This is not the case. It can’t be the case. And this laziness is what contributes to great artists being called overrated. Just because a great artist made something does not mean that piece is inherently great. Yes, it may be valuable, but that is a value phenomenon, not an art-quality issue.

Art Photographer

Here’s what I think: I think an art photographer is a photographer with an opinion.

An opinion about which of their photographs can truly stand as one of theirs, and about how the photograph ought to look.

—The Online Photographer:
The Difference Between
a Photographer and an Artist

This was a great post. I don’t agree with all of it. But it’s all worth thinking about and my response is way more than what would fit into a comment dialog.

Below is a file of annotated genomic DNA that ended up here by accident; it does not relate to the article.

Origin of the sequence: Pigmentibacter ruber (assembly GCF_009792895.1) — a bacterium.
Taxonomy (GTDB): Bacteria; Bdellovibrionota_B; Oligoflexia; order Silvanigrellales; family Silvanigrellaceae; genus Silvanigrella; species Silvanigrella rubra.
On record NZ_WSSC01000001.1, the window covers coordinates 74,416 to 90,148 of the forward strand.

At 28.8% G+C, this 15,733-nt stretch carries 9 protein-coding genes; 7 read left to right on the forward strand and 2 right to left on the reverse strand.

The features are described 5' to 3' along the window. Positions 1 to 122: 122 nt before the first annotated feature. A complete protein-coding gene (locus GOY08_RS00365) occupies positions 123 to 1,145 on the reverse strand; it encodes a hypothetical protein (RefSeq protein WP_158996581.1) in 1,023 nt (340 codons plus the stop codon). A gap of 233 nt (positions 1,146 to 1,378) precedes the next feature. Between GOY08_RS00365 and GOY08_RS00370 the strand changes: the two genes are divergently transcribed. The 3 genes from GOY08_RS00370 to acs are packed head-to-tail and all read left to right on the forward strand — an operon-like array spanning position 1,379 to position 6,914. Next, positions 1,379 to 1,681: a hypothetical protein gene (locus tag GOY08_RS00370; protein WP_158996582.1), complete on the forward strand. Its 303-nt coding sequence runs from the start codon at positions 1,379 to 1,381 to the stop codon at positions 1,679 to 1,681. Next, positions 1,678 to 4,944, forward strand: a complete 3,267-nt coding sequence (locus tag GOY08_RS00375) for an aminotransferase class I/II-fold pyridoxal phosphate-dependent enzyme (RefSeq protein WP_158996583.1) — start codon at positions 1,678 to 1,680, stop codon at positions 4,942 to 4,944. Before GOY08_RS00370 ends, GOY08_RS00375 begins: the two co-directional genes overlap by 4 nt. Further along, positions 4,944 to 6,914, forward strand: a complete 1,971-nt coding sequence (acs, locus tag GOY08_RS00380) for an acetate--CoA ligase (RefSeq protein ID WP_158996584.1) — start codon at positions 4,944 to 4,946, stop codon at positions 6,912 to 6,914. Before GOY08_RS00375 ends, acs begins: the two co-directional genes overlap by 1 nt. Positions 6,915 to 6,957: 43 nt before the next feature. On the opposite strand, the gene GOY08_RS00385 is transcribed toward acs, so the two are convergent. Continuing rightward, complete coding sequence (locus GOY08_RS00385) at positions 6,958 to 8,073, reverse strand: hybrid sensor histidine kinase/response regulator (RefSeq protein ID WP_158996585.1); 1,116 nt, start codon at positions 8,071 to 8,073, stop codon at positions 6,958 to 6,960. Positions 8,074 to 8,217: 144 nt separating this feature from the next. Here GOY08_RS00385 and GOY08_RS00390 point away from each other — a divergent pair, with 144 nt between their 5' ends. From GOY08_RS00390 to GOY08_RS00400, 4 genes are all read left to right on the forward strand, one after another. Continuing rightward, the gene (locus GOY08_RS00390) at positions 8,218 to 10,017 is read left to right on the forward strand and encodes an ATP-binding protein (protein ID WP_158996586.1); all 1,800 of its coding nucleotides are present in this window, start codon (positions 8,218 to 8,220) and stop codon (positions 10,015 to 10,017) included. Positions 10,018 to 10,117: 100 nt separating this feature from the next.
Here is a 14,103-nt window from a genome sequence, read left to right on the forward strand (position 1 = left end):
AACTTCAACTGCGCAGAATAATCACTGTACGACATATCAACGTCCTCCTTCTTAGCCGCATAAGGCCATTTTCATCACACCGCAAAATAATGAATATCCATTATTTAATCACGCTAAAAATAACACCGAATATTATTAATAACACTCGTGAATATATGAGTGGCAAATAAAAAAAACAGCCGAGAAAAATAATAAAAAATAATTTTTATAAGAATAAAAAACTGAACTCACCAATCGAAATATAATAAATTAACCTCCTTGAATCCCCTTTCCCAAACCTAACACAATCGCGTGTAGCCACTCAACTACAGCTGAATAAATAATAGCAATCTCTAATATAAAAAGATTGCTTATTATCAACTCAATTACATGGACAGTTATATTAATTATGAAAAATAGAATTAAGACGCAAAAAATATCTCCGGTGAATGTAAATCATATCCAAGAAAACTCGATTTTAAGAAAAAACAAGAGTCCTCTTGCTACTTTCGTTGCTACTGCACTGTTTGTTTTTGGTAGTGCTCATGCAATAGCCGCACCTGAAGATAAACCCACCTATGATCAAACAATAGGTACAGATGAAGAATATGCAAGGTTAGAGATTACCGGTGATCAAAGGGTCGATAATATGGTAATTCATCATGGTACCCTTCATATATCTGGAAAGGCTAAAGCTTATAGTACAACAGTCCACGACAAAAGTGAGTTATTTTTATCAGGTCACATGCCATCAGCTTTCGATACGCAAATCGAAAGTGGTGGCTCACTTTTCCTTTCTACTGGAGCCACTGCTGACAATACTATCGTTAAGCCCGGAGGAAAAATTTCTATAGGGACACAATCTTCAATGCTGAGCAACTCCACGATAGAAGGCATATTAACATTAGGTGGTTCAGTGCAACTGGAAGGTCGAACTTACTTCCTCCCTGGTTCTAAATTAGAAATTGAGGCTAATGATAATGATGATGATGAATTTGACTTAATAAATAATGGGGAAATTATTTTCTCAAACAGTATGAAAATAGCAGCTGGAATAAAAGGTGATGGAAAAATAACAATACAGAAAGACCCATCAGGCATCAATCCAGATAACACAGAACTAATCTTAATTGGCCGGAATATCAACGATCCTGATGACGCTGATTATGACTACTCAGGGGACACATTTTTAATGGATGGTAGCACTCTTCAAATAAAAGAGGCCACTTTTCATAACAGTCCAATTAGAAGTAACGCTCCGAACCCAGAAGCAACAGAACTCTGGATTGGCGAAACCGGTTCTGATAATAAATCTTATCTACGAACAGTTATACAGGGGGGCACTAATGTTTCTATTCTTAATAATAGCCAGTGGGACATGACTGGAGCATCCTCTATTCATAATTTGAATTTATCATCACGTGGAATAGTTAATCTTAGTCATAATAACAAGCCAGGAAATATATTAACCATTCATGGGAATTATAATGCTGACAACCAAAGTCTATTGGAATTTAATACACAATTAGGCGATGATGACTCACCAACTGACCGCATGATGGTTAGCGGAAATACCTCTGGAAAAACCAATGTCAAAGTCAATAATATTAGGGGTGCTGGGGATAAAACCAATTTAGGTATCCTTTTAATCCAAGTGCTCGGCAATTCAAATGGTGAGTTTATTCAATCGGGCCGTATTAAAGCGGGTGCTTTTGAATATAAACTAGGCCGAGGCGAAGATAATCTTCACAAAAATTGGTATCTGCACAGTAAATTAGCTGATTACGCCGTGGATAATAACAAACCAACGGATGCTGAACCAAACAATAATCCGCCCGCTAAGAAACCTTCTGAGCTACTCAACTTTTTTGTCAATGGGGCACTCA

First, the point about having an opinion. 100% agree. What are you photographing? Why is it interesting to you? How can you make the image be about what you’re interested in? And that’s all in the pre-exposure phase. Too many people take photos of things just because they think they’re supposed to photograph them. Many of them even learned all the other rules of composition and exposure and take perfectly nice photos. But there’s often something missing.

This is how people get sucked into the equipment acquisition spiral. They conclude that they “need” a better/wider/faster lens/camera/etc. instead of thinking about why they’re not satisfied with their images. Even if the goal is technically competent pictures of pretty things* many many people sense that their images are missing something. And that something is quite often the point of view of what is actually interesting.